Retributive social justice rarely arrives in a lifetime, but it appears that we’re bearing witness that. Director Ava DuVernay’s Netflix mini-series, “When They See Us,” renewed — and intensified — a popular interest in the Central Park jogger case in New York City in 1989.
The limited series is a dramatization of an incident in which a white jogger, Trisha Meili, was brutally attacked, raped, and left in a coma by an unidentified attacker. The New York City police allegedly coerced four African American boys and one Latin American — dubbed the Central Park Five — into giving false confessions to the crime. The boys were as young as 14 years old.
“We were just baby boys,” the Central Park Five recently told **The New York Times.** None of that seemed to stop investigators or the prosecutors of the trial. The mini-series especially portrays Linda Fairstein, the chief supervisor of the prosecution in the 1990 trial, in a damning light. She comes off as an overzealous and self-righteous crusader who’s willing to justify badly disguised racism under the veneer of feminism.
The Central Park Five’s sentences were eventually vacated after a serial rapist, Mattias Reyes, confessed to the crime in 2001, but this came after the defendants lost years of their lives behind bars. Sure, the Central Park Five may have eventually reached a delayed $41 million settlement with New York City in 2014, but I’m willing to bet that they would’ve preferred having their childhoods back.
A social media campaign against Fairstein caused her to step down from numerous non-profit board positions including one from her alma mater, Vassar College. **Glamour** magazine admitted that it made a mistake by bestowing her the 1993 Woman of the Year award shortly after the mini-series’ release.
As I write this, Dutton, an imprint of Penguin Books, confirmed to National Public Radio that Fairstein and her publisher have “decided to terminate their relationship” without offering further comment. My girlfriend accurately predicted that Fairstein would pretend to be the victim amidst all this.
“The truth about my participation can be proved in the pages of public records and case documents,” she wrote in a letter to the chairman of Vassar’s board. “But that has not been apparent to those embracing the mob mentality that now dominates social media, any more than it was considered by the rashly irresponsible filmmaker.”
A scene from “When They See Us.” (Netflix)
I have the world’s smallest violin for her. She remains incorrigibly unrepentant in light of the mounting evidence that she performed wrongdoing during the trial. Now it seems like Lady Karma is coming to collect her debt.
Fairstein deserves to be stripped of every bit of status and prestige that she owns. My only reservation is that it took a popular dramatized portrayal of real events do so. The numerous documentaries and news reports — the latter of which is supposed to be steeped in “factuality” — should’ve been sufficient to humiliate and shame Fairstein for the remainder of her life. It really shouldn’t have taken a dramatization of reality to give Fairstein her comeuppance.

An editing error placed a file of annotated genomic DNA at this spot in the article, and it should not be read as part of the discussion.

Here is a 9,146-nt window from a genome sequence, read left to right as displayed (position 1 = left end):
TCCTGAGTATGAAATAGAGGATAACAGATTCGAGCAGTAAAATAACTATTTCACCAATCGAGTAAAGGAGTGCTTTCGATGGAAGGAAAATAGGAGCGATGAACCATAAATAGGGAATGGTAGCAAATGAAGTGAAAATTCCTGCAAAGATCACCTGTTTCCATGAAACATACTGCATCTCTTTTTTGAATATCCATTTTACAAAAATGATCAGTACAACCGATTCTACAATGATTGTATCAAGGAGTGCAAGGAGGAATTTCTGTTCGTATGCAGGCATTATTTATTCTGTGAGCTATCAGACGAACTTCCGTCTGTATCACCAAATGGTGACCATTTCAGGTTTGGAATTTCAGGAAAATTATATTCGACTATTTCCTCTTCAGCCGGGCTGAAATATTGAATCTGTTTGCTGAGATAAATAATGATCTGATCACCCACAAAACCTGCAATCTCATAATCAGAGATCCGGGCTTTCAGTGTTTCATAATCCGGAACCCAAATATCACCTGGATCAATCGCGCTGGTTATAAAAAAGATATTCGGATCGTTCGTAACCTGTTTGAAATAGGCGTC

Carroll Bogart of The Marshall Project, a nonprofit for journalism about criminal justice, observed that the media’s frenzied represtation of the Central Park Jogger case may have contributed to the Five’s wrongful conviction. Journalism failed to live up to its promise of factual justice with its reportage during and after the trial. It’s embarrassing that Ava DuVernay accomplished what reporters should have done.
My other reservation is that the world’s worst human being made a great point by invoking mob behavior. Ava DuVernay is a skilled storyteller and talented director, but I’m wary of when art provoke emotional responses. Emotions are irrational. They’re fleeting and ephemeral once the catharsis of art is complete. The rage against Fairstein could just as well ebb overnight.
I have nothing but respect for DuVernay and admire her prowess as a director. I just wish that “When They See Us” could’ve presented something more cerebral akin to playwright Bertolt Brecht’s theories on Epic Theater and the Distancing Effect. In short, Brecht sought a means of distancing its audience from the characters in his plays to promote critical thinking.
Empathy is tribal and was the enemy in Brecht’s eyes. In other words, his art was more thoughts and less feels. Critics have observed that Brecht didn’t necessarily purge empathy from his audience so much as he refined it. If so, then that’s what we need: a refined empathy that sublimates mob mentality.
Epic Theater may be the art that we need during these divided troubled times; DuVernay is the one we deserve when everything else has failed.
Brett Fujioka writes from Japan and can be reached at email@example.com. Opinions expressed are not necessarily those of The Rafu Shimpo.